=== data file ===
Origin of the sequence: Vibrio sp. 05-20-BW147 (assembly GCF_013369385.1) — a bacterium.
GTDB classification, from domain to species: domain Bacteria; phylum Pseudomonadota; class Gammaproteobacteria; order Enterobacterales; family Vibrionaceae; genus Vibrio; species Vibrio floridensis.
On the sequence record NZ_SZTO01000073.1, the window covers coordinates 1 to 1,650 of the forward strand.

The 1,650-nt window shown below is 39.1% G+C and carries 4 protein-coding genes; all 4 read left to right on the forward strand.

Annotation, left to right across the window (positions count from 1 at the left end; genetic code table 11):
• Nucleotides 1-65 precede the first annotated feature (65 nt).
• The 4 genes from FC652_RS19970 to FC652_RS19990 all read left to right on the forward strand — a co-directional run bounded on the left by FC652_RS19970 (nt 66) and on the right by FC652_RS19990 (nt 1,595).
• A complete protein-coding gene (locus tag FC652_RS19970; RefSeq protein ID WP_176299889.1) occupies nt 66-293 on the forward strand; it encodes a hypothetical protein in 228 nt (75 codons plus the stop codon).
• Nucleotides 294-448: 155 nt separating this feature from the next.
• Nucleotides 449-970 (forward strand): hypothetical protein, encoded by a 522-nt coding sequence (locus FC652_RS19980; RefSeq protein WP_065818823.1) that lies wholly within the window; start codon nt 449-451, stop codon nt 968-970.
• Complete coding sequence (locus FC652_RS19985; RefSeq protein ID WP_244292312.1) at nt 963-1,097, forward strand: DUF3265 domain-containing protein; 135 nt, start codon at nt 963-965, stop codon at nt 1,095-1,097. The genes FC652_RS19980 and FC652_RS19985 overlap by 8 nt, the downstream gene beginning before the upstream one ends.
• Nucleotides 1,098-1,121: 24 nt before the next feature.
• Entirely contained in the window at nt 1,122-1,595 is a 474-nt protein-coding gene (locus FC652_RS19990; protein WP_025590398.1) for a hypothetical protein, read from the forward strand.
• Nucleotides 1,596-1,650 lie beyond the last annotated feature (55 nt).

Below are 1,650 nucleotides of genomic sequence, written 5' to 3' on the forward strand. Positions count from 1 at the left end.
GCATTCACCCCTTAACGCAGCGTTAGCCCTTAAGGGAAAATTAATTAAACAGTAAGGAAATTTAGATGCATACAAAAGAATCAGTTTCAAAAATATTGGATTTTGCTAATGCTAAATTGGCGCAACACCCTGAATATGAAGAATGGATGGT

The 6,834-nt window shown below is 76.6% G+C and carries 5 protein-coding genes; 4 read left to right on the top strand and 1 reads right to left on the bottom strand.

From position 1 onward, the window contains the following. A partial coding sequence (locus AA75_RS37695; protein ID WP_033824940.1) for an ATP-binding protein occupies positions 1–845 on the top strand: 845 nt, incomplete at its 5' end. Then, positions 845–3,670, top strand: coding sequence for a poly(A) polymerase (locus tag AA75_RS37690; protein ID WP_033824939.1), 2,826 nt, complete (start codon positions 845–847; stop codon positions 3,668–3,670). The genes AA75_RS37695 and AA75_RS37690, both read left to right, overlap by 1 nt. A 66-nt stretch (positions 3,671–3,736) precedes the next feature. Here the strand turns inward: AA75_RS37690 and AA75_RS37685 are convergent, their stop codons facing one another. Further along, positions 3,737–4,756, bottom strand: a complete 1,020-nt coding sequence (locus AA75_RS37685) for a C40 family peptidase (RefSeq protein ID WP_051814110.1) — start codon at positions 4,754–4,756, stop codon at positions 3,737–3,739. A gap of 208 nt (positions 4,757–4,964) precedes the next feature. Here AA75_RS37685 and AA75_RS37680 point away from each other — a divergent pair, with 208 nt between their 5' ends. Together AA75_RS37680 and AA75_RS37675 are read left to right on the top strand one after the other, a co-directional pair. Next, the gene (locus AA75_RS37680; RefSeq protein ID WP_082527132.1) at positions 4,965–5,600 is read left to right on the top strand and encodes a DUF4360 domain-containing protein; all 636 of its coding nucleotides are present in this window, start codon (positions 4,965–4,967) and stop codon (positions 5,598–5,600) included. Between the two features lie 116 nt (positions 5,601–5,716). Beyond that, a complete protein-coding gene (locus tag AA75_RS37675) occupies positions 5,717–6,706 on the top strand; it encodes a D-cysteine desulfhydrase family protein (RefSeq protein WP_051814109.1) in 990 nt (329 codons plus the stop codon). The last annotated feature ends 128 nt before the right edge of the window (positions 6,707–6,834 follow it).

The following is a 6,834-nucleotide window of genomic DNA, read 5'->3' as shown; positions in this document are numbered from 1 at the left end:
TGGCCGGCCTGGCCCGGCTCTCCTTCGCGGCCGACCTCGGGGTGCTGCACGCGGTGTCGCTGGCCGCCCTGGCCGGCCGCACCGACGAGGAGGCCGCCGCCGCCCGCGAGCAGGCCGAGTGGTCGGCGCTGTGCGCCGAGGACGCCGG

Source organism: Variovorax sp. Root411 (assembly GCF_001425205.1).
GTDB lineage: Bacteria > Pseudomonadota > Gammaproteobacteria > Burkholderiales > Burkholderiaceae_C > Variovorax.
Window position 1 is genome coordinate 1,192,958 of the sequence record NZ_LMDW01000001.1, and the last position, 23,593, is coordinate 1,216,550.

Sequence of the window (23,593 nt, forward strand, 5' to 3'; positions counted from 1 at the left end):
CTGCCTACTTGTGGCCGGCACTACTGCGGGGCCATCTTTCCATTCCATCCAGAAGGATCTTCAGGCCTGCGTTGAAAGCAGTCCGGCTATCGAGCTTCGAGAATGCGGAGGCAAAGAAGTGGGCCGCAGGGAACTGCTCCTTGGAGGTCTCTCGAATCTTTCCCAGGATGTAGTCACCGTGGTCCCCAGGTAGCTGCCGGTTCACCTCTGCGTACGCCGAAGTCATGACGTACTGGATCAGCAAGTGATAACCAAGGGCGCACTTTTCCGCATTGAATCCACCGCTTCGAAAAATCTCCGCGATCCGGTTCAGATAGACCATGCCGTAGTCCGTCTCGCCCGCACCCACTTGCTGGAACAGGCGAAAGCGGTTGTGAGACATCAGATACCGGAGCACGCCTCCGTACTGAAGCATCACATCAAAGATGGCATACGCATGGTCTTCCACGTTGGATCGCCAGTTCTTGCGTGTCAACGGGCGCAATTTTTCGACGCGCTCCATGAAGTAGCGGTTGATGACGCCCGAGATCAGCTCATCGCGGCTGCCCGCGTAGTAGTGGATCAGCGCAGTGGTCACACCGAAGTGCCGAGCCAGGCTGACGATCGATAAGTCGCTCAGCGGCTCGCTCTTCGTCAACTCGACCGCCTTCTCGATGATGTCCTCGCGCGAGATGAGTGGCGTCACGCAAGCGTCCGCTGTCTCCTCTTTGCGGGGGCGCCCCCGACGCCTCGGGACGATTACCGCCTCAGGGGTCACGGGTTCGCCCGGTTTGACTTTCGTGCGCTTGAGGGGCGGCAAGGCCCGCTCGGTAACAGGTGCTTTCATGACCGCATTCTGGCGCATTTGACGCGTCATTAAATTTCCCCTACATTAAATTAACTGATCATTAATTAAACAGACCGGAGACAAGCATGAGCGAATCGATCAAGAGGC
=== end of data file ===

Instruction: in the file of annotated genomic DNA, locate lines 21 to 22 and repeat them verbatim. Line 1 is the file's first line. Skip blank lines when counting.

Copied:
Source organism: Variovorax sp. Root411 (assembly GCF_001425205.1).
GTDB lineage: Bacteria > Pseudomonadota > Gammaproteobacteria > Burkholderiales > Burkholderiaceae_C > Variovorax.